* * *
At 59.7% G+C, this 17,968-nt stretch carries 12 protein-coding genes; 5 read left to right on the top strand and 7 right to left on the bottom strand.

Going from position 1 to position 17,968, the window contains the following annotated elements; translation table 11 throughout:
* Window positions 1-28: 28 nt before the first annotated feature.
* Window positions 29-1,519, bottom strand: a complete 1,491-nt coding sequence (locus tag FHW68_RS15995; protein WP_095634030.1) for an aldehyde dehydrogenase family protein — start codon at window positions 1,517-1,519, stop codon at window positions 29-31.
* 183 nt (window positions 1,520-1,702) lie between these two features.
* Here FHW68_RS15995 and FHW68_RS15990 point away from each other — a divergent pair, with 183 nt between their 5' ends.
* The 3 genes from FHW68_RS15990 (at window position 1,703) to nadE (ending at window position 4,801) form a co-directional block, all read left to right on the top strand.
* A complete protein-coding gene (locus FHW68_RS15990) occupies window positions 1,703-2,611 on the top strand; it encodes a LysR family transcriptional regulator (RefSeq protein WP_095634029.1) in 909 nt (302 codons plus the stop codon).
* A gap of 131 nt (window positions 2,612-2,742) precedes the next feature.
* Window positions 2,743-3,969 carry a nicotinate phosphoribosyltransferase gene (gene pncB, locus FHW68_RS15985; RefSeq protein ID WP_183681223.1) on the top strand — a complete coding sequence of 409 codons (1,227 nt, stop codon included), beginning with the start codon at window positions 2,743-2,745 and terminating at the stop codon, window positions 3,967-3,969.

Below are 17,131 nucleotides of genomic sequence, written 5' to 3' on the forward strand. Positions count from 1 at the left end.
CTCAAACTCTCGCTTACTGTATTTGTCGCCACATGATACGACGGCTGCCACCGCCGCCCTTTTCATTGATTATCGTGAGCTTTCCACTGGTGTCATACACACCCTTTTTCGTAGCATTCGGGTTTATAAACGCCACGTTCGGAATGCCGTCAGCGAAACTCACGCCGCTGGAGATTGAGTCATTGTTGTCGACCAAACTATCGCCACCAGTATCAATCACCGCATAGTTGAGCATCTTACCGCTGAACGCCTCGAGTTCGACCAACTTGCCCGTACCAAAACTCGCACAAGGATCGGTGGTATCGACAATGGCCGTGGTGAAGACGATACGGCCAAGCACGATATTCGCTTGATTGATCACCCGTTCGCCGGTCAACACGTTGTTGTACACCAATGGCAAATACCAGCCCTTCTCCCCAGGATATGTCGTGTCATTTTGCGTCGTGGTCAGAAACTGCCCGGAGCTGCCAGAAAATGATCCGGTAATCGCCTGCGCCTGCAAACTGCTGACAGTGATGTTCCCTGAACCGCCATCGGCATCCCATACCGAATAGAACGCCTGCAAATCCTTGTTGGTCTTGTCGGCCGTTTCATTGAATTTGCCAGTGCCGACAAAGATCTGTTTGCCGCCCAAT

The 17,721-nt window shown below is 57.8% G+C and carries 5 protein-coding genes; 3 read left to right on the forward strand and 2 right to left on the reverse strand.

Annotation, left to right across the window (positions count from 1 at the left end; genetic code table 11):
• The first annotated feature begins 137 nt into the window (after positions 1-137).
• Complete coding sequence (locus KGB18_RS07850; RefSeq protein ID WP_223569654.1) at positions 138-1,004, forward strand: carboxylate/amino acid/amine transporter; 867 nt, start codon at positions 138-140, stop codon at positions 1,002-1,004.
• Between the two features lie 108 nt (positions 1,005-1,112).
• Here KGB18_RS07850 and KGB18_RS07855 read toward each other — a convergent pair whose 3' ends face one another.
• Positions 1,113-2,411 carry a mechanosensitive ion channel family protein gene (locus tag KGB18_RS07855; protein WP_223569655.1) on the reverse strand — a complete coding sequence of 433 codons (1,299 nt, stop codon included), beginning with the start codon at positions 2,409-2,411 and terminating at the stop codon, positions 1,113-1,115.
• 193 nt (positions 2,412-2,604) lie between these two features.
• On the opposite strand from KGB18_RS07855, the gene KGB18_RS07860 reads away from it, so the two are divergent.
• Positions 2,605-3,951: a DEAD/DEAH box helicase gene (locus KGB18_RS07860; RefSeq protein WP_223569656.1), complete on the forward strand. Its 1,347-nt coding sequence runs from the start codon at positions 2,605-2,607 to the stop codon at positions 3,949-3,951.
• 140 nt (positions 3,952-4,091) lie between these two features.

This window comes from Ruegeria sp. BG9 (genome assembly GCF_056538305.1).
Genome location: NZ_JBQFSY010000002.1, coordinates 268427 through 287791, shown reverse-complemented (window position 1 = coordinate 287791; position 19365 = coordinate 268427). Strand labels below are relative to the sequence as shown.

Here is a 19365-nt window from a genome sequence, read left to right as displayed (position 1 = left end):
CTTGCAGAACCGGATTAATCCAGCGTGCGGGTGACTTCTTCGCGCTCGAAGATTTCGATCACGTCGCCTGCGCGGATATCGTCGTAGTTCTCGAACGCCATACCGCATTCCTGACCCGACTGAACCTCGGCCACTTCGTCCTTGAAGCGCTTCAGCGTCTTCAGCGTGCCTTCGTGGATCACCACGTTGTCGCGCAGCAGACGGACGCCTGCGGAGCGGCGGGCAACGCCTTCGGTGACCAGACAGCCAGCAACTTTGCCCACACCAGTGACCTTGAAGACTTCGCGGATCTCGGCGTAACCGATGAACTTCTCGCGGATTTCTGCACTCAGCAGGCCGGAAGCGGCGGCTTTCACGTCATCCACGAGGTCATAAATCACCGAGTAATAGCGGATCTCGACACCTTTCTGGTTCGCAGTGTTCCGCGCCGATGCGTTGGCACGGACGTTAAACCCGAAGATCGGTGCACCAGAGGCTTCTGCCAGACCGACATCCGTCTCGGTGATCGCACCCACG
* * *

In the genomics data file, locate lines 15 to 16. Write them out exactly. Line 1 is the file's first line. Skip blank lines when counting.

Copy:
• The first annotated feature begins 137 nt into the window (after positions 1-137).
• Complete coding sequence (locus KGB18_RS07850; RefSeq protein ID WP_223569654.1) at positions 138-1,004, forward strand: carboxylate/amino acid/amine transporter; 867 nt, start codon at positions 138-140, stop codon at positions 1,002-1,004.